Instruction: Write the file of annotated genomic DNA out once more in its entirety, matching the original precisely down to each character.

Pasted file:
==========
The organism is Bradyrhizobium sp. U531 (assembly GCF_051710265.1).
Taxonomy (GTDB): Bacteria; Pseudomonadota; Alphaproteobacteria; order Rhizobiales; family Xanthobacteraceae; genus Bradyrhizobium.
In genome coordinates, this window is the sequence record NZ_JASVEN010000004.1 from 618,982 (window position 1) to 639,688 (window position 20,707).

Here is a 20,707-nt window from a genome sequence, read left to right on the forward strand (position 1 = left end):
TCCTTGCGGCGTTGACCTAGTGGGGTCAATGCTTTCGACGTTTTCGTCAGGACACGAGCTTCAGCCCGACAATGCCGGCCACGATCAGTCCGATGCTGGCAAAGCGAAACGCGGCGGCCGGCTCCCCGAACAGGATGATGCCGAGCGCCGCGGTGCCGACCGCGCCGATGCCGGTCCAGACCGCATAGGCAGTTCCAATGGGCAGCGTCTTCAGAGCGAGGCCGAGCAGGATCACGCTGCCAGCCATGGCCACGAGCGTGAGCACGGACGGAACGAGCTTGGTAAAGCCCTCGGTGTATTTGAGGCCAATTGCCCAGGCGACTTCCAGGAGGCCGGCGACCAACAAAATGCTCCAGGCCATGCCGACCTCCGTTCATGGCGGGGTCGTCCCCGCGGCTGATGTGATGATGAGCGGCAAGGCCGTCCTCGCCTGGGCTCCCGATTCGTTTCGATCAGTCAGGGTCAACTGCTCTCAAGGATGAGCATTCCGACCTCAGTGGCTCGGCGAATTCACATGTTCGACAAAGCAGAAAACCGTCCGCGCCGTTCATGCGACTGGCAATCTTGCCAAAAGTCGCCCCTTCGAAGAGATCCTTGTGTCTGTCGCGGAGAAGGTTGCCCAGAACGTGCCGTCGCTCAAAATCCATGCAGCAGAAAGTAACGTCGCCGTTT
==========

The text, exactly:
The organism is Bradyrhizobium sp. U531 (assembly GCF_051710265.1).
Taxonomy (GTDB): Bacteria; Pseudomonadota; Alphaproteobacteria; order Rhizobiales; family Xanthobacteraceae; genus Bradyrhizobium.
In genome coordinates, this window is the sequence record NZ_JASVEN010000004.1 from 618,982 (window position 1) to 639,688 (window position 20,707).

Here is a 20,707-nt window from a genome sequence, read left to right on the forward strand (position 1 = left end):
TCCTTGCGGCGTTGACCTAGTGGGGTCAATGCTTTCGACGTTTTCGTCAGGACACGAGCTTCAGCCCGACAATGCCGGCCACGATCAGTCCGATGCTGGCAAAGCGAAACGCGGCGGCCGGCTCCCCGAACAGGATGATGCCGAGCGCCGCGGTGCCGACCGCGCCGATGCCGGTCCAGACCGCATAGGCAGTTCCAATGGGCAGCGTCTTCAGAGCGAGGCCGAGCAGGATCACGCTGCCAGCCATGGCCACGAGCGTGAGCACGGACGGAACGAGCTTGGTAAAGCCCTCGGTGTATTTGAGGCCAATTGCCCAGGCGACTTCCAGGAGGCCGGCGACCAACAAAATGCTCCAGGCCATGCCGACCTCCGTTCATGGCGGGGTCGTCCCCGCGGCTGATGTGATGATGAGCGGCAAGGCCGTCCTCGCCTGGGCTCCCGATTCGTTTCGATCAGTCAGGGTCAACTGCTCTCAAGGATGAGCATTCCGACCTCAGTGGCTCGGCGAATTCACATGTTCGACAAAGCAGAAAACCGTCCGCGCCGTTCATGCGACTGGCAATCTTGCCAAAAGTCGCCCCTTCGAAGAGATCCTTGTGTCTGTCGCGGAGAAGGTTGCCCAGAACGTGCCGTCGCTCAAAATCCATGCAGCAGAAAGTAACGTCGCCGTTT